This is without a doubt one of my most treasured recipes. When baking in the oven, the sweet smell which fills the home never fails to conjure memories of grandma’s house. It’s moist, soft, and has a sweet carmelized crust. It’s pure heaven with a pat of butter or margarine. I actually don’t care for banana-flavored anything, or even bananas, but my mouth will always water for this banana bread and ONLY this banana bread.
Whenever I see a bunch beginning to brown, I jump at the chance to bake a few loaves. If I know I won’t have time before the bananas completely spoil, I throw them in the freezer until I have a free moment to bake and pull them out about an hour before.
It takes less than 10 minutes to whip up the batter and about an hour to bake. However, the heavenly scent which wafts throughout the house after only 15 minutes of baking is near-torture.
I more often than not omit the chopped nuts because of a picky palate in our midst or because I simply do not have them on hand, but the finished product is equally delicious both ways.
- 1/2 cup butter
- 1 1/2 cup sugar
- 2 eggs
- 1 tsp. baking soda
- pinch of salt
- 1 1/2 cup sifted flour
- 4 tbs. milk + 1 tsp. vinegar
- 1 tsp. vanilla
- 1 cup mashed bananas
- 1 cup chopped pecans
- 1. Combine all ingredients in mixer and then pour into greased and floured loaf pan
- 2. Bake for 60-80 minutes at 350 degrees or until knife/cake tester comes out clean. (If baking mini loaves, bake for 30-40 minutes or until knife/cake tester comes out clean.)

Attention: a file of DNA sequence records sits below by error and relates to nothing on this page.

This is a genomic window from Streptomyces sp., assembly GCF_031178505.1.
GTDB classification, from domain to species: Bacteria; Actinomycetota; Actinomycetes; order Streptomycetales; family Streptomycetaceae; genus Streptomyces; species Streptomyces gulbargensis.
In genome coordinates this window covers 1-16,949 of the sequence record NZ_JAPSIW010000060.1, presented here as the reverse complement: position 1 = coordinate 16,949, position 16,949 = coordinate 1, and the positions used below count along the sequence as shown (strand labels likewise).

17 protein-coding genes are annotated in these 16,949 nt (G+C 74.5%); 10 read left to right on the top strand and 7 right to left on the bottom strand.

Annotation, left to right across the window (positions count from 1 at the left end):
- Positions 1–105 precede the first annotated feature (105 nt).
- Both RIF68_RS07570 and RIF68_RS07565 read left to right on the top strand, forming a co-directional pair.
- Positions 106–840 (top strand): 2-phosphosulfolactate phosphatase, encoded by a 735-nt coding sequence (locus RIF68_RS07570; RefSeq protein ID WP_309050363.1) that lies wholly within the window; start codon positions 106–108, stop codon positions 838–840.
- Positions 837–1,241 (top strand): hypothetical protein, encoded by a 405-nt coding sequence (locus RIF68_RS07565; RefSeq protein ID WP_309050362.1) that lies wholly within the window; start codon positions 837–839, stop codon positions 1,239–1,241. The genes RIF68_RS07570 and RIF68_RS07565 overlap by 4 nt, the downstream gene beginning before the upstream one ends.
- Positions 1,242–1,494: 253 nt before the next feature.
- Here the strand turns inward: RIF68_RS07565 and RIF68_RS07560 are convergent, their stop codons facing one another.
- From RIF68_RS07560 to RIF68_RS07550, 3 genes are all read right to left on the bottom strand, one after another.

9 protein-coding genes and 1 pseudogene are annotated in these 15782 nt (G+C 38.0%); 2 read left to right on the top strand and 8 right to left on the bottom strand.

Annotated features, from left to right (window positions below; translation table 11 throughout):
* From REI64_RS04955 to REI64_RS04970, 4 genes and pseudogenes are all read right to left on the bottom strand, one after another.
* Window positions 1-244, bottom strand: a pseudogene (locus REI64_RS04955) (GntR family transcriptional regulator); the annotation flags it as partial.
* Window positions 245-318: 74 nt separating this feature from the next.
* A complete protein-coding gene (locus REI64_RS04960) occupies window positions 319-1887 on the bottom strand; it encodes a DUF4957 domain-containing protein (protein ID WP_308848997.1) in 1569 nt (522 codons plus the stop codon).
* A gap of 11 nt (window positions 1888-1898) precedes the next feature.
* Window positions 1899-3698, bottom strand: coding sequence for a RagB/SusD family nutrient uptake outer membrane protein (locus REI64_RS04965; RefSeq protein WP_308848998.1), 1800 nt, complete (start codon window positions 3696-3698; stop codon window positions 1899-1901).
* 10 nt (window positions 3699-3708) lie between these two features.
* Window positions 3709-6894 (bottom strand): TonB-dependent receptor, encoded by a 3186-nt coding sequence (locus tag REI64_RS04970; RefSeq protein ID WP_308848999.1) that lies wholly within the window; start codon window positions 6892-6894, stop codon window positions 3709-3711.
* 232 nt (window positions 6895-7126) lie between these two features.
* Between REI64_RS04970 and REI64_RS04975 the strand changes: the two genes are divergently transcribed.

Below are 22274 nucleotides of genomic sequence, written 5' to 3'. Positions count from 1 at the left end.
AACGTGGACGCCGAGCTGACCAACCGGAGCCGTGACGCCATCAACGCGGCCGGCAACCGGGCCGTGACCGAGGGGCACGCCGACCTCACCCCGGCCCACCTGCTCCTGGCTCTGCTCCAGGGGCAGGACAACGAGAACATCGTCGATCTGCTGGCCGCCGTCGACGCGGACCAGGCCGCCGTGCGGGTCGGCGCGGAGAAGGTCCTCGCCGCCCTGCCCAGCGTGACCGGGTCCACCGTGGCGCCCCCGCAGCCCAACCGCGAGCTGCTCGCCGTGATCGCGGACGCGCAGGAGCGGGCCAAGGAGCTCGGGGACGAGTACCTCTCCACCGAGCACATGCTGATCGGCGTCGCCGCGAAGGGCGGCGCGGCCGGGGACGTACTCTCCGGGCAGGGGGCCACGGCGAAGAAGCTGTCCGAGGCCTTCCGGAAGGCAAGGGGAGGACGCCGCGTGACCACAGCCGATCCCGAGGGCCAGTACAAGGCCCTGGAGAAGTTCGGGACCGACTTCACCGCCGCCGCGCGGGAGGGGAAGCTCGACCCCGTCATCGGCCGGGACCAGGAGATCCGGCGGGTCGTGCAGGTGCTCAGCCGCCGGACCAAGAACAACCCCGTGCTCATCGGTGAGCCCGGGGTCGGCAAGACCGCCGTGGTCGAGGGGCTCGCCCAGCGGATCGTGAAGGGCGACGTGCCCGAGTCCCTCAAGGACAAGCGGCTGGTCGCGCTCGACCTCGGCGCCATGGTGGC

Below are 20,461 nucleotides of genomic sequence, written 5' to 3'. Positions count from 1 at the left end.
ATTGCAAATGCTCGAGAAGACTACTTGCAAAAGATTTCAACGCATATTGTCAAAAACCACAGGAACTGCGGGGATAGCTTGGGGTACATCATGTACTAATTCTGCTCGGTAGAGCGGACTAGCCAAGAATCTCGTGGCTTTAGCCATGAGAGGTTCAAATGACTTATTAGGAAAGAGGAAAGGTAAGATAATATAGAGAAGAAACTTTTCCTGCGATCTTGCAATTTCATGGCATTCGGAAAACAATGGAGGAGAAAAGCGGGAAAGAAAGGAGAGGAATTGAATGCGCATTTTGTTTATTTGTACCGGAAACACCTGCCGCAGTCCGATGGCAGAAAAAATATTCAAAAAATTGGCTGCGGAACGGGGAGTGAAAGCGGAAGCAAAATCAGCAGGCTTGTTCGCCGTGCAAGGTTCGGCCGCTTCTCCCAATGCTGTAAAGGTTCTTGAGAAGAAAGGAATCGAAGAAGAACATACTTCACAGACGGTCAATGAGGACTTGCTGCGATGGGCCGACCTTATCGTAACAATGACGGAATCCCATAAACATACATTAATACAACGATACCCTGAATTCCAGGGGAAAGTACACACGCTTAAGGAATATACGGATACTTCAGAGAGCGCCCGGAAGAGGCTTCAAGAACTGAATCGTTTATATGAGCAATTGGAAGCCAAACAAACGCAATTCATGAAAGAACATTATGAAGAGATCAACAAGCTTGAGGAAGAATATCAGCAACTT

Because there are only two of us in the house, I usually bake mini loaves and freeze the extras for later or give them out as gifts.
Rome was the last leg of our recent bucket-list adventure.
After contracting a cold in windy, rainy London & Paris, it was the most glorious feeling stepping-off the plane in Rome as we were greeted with 80 degree warmth, near-tropical humidity, and most importantly – sunshine. It felt just like our Floridian home and our spirits were instantly invigorated. The exhaustion from the last week of intense trekking was suddenly lifted and replaced with refreshed excitement.
We stayed at B&B Al Centro di Roma in the heart of the city a few steps from the Piazza Navona. It was on the fourth floor of a 17th century building overlooking the square beneath. The room was spacious, clean and the perfect haven from a day’s explorations. After a quick shower and change of clothes, we made our way to the Vatican City.
We imitated the locals and hopped on the bus headed towards St. Peter’s Square. The metro isn’t as popular in Rome as it is in London or Paris because of the limited lines (There are actually only two lines). They started digging a third a few years back, but it could be decades before it is finished as progress is constantly halted by the discovery of some new ruin while excavating. This is a common Roman quandry. It’s almost comical to be walking throughout the city and to notice that what at-a-glance appears to be nothing more than a construction site, is actually a massive unveiling of some new ancient discovery. I’m sure that the local urban developers and real estate moguls don’t find this nearly as fascinating as we do, instead it’s most likely a perpetual thorn in their side.